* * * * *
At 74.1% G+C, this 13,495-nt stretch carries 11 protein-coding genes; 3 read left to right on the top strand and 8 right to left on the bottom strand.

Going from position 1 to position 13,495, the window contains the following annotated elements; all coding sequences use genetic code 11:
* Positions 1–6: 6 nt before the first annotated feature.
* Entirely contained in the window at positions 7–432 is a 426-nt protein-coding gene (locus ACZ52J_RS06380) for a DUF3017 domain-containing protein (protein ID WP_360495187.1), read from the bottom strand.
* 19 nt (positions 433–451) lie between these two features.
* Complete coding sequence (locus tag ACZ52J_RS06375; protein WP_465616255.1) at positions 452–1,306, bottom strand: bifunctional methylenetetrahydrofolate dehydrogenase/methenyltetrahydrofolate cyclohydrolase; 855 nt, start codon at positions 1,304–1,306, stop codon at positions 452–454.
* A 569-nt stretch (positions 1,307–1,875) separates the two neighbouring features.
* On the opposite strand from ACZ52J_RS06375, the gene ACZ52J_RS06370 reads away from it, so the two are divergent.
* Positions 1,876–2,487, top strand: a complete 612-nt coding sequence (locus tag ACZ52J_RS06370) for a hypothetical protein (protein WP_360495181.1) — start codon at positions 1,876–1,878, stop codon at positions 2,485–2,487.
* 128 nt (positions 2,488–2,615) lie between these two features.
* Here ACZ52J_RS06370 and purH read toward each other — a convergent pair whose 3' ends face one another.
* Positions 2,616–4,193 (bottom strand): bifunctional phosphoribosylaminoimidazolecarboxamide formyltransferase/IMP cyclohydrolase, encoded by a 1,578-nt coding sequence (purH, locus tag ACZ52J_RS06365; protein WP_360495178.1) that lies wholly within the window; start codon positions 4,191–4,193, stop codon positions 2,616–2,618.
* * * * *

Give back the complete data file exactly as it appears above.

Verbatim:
At 74.1% G+C, this 13,495-nt stretch carries 11 protein-coding genes; 3 read left to right on the top strand and 8 right to left on the bottom strand.

Going from position 1 to position 13,495, the window contains the following annotated elements; all coding sequences use genetic code 11:
* Positions 1–6: 6 nt before the first annotated feature.
* Entirely contained in the window at positions 7–432 is a 426-nt protein-coding gene (locus ACZ52J_RS06380) for a DUF3017 domain-containing protein (protein ID WP_360495187.1), read from the bottom strand.
* 19 nt (positions 433–451) lie between these two features.
* Complete coding sequence (locus tag ACZ52J_RS06375; protein WP_465616255.1) at positions 452–1,306, bottom strand: bifunctional methylenetetrahydrofolate dehydrogenase/methenyltetrahydrofolate cyclohydrolase; 855 nt, start codon at positions 1,304–1,306, stop codon at positions 452–454.
* A 569-nt stretch (positions 1,307–1,875) separates the two neighbouring features.
* On the opposite strand from ACZ52J_RS06375, the gene ACZ52J_RS06370 reads away from it, so the two are divergent.
* Positions 1,876–2,487, top strand: a complete 612-nt coding sequence (locus tag ACZ52J_RS06370) for a hypothetical protein (protein WP_360495181.1) — start codon at positions 1,876–1,878, stop codon at positions 2,485–2,487.
* 128 nt (positions 2,488–2,615) lie between these two features.
* Here ACZ52J_RS06370 and purH read toward each other — a convergent pair whose 3' ends face one another.
* Positions 2,616–4,193 (bottom strand): bifunctional phosphoribosylaminoimidazolecarboxamide formyltransferase/IMP cyclohydrolase, encoded by a 1,578-nt coding sequence (purH, locus tag ACZ52J_RS06365; protein WP_360495178.1) that lies wholly within the window; start codon positions 4,191–4,193, stop codon positions 2,616–2,618.